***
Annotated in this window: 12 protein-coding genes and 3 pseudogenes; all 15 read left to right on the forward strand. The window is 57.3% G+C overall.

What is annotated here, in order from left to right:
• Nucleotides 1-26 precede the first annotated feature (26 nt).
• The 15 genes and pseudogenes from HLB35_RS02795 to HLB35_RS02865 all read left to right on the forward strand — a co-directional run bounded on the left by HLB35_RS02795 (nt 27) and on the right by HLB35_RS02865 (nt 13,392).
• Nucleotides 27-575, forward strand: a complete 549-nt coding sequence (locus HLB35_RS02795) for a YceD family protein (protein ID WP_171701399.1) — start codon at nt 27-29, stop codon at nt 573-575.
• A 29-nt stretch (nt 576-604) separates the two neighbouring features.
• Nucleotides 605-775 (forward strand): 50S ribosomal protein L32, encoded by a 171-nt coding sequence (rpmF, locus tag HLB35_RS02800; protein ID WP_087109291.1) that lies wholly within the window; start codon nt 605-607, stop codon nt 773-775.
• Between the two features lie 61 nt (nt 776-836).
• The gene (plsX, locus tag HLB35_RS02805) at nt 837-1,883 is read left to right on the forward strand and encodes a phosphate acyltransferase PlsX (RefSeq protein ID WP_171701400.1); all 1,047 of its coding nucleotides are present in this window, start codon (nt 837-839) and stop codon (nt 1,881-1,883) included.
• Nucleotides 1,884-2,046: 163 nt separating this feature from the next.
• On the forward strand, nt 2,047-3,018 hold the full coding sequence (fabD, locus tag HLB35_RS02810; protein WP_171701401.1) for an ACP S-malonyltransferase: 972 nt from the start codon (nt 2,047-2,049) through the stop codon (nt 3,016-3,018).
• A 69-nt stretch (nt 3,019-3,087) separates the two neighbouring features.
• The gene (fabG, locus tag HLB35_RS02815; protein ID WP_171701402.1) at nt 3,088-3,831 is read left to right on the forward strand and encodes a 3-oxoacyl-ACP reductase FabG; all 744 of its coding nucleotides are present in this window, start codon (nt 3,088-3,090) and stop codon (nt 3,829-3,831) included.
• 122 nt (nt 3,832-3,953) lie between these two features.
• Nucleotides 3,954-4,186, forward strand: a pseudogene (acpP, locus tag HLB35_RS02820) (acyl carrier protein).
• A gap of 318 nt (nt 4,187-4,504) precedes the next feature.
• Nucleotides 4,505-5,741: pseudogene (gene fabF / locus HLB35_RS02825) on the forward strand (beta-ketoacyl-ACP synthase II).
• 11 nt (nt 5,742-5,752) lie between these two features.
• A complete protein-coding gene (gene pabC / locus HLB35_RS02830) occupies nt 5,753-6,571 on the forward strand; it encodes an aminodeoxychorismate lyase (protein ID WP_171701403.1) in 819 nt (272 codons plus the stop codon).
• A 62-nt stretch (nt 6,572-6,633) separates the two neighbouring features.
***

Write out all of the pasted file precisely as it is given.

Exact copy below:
Annotated in this window: 12 protein-coding genes and 3 pseudogenes; all 15 read left to right on the forward strand. The window is 57.3% G+C overall.

What is annotated here, in order from left to right:
• Nucleotides 1-26 precede the first annotated feature (26 nt).
• The 15 genes and pseudogenes from HLB35_RS02795 to HLB35_RS02865 all read left to right on the forward strand — a co-directional run bounded on the left by HLB35_RS02795 (nt 27) and on the right by HLB35_RS02865 (nt 13,392).
• Nucleotides 27-575, forward strand: a complete 549-nt coding sequence (locus HLB35_RS02795) for a YceD family protein (protein ID WP_171701399.1) — start codon at nt 27-29, stop codon at nt 573-575.
• A 29-nt stretch (nt 576-604) separates the two neighbouring features.
• Nucleotides 605-775 (forward strand): 50S ribosomal protein L32, encoded by a 171-nt coding sequence (rpmF, locus tag HLB35_RS02800; protein ID WP_087109291.1) that lies wholly within the window; start codon nt 605-607, stop codon nt 773-775.
• Between the two features lie 61 nt (nt 776-836).
• The gene (plsX, locus tag HLB35_RS02805) at nt 837-1,883 is read left to right on the forward strand and encodes a phosphate acyltransferase PlsX (RefSeq protein ID WP_171701400.1); all 1,047 of its coding nucleotides are present in this window, start codon (nt 837-839) and stop codon (nt 1,881-1,883) included.
• Nucleotides 1,884-2,046: 163 nt separating this feature from the next.
• On the forward strand, nt 2,047-3,018 hold the full coding sequence (fabD, locus tag HLB35_RS02810; protein WP_171701401.1) for an ACP S-malonyltransferase: 972 nt from the start codon (nt 2,047-2,049) through the stop codon (nt 3,016-3,018).
• A 69-nt stretch (nt 3,019-3,087) separates the two neighbouring features.
• The gene (fabG, locus tag HLB35_RS02815; protein ID WP_171701402.1) at nt 3,088-3,831 is read left to right on the forward strand and encodes a 3-oxoacyl-ACP reductase FabG; all 744 of its coding nucleotides are present in this window, start codon (nt 3,088-3,090) and stop codon (nt 3,829-3,831) included.
• 122 nt (nt 3,832-3,953) lie between these two features.
• Nucleotides 3,954-4,186, forward strand: a pseudogene (acpP, locus tag HLB35_RS02820) (acyl carrier protein).
• A gap of 318 nt (nt 4,187-4,504) precedes the next feature.
• Nucleotides 4,505-5,741: pseudogene (gene fabF / locus HLB35_RS02825) on the forward strand (beta-ketoacyl-ACP synthase II).
• 11 nt (nt 5,742-5,752) lie between these two features.
• A complete protein-coding gene (gene pabC / locus HLB35_RS02830) occupies nt 5,753-6,571 on the forward strand; it encodes an aminodeoxychorismate lyase (protein ID WP_171701403.1) in 819 nt (272 codons plus the stop codon).
• A 62-nt stretch (nt 6,572-6,633) separates the two neighbouring features.